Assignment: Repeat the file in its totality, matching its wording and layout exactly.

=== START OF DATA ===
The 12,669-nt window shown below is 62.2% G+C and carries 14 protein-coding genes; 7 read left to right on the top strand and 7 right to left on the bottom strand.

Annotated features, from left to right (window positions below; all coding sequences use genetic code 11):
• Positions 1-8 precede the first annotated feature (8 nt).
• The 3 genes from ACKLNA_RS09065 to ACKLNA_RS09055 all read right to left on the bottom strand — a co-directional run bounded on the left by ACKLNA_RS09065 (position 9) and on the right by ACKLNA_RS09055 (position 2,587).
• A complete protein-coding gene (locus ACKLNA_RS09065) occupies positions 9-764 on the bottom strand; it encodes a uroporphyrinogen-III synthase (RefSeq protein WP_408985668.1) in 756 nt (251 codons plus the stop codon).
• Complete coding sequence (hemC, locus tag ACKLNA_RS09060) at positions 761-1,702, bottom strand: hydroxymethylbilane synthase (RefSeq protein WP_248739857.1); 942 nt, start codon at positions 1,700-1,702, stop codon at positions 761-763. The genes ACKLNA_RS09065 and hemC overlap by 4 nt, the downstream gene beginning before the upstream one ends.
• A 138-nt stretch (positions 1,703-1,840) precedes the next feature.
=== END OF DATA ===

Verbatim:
The 12,669-nt window shown below is 62.2% G+C and carries 14 protein-coding genes; 7 read left to right on the top strand and 7 right to left on the bottom strand.

Annotated features, from left to right (window positions below; all coding sequences use genetic code 11):
• Positions 1-8 precede the first annotated feature (8 nt).
• The 3 genes from ACKLNA_RS09065 to ACKLNA_RS09055 all read right to left on the bottom strand — a co-directional run bounded on the left by ACKLNA_RS09065 (position 9) and on the right by ACKLNA_RS09055 (position 2,587).
• A complete protein-coding gene (locus ACKLNA_RS09065) occupies positions 9-764 on the bottom strand; it encodes a uroporphyrinogen-III synthase (RefSeq protein WP_408985668.1) in 756 nt (251 codons plus the stop codon).
• Complete coding sequence (hemC, locus tag ACKLNA_RS09060) at positions 761-1,702, bottom strand: hydroxymethylbilane synthase (RefSeq protein WP_248739857.1); 942 nt, start codon at positions 1,700-1,702, stop codon at positions 761-763. The genes ACKLNA_RS09065 and hemC overlap by 4 nt, the downstream gene beginning before the upstream one ends.
• A 138-nt stretch (positions 1,703-1,840) precedes the next feature.